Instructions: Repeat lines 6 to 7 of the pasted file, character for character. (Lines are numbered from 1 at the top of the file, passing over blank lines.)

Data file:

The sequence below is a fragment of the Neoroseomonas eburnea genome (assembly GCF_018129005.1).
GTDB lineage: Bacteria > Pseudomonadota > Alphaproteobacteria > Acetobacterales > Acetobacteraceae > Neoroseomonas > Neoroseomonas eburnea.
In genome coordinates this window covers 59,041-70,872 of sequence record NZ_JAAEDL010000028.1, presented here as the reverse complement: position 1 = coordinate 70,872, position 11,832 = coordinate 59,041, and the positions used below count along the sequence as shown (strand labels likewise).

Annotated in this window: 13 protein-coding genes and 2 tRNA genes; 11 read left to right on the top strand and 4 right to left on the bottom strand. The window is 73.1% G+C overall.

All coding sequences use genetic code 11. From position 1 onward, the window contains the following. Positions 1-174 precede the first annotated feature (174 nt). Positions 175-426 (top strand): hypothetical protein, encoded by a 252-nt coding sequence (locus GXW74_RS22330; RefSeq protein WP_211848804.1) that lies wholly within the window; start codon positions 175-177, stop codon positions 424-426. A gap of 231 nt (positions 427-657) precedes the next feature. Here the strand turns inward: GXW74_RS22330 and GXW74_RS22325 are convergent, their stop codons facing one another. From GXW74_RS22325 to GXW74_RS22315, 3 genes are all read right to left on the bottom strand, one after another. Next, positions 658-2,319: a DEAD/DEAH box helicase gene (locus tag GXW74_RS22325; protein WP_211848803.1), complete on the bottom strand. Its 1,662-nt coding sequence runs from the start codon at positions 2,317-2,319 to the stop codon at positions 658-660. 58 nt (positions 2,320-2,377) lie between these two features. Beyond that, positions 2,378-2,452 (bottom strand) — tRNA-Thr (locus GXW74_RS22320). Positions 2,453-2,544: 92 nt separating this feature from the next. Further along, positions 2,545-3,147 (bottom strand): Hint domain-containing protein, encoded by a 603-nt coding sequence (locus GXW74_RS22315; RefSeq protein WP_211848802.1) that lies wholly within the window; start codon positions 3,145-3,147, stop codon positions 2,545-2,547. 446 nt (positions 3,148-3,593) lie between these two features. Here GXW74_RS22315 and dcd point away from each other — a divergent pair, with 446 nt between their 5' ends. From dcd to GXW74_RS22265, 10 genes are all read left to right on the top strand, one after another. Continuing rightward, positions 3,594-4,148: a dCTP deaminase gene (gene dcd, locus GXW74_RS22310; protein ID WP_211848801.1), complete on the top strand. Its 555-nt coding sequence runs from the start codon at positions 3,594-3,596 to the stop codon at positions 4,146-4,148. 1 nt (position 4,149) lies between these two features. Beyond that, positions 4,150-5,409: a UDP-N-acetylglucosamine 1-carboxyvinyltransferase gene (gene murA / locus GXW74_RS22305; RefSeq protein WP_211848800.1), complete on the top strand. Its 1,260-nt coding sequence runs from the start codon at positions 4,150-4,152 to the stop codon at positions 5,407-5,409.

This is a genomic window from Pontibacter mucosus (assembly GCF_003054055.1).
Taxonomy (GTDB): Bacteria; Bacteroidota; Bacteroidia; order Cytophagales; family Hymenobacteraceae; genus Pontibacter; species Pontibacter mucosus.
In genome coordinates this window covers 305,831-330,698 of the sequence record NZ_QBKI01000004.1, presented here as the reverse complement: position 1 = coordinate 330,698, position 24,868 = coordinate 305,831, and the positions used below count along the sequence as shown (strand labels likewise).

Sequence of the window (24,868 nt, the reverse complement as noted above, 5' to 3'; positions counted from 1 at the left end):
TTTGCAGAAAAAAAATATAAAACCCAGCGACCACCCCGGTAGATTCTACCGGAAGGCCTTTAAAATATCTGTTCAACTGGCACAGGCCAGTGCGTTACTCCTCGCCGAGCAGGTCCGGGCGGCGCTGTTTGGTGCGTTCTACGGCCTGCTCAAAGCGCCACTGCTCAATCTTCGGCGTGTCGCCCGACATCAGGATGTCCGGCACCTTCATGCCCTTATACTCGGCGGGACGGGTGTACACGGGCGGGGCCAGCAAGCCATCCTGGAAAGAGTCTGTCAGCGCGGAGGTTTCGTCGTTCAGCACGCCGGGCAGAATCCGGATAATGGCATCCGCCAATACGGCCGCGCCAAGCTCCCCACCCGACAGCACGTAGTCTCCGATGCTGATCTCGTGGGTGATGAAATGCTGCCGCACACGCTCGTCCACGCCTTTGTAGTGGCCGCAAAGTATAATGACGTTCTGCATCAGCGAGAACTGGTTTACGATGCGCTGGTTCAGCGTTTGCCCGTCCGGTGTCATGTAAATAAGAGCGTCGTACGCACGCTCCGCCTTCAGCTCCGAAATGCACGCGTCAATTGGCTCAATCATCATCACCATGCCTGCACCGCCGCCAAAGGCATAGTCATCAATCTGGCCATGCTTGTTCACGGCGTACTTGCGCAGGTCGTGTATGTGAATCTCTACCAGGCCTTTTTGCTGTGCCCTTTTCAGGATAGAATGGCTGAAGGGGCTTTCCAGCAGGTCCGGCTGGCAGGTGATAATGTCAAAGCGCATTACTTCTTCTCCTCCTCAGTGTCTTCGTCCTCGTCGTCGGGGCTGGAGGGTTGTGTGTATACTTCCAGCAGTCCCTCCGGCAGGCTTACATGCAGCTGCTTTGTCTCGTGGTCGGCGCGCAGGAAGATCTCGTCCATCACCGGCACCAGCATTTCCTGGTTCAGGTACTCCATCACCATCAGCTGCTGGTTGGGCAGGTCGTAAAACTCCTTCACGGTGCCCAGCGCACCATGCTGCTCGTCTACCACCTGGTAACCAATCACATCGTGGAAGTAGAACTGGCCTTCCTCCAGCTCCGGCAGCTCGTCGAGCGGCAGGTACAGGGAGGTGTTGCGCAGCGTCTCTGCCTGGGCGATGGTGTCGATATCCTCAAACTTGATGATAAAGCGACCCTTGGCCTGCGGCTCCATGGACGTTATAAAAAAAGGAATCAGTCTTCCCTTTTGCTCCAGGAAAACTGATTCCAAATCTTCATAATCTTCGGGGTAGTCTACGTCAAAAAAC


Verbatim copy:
This is a genomic window from Pontibacter mucosus (assembly GCF_003054055.1).
Taxonomy (GTDB): Bacteria; Bacteroidota; Bacteroidia; order Cytophagales; family Hymenobacteraceae; genus Pontibacter; species Pontibacter mucosus.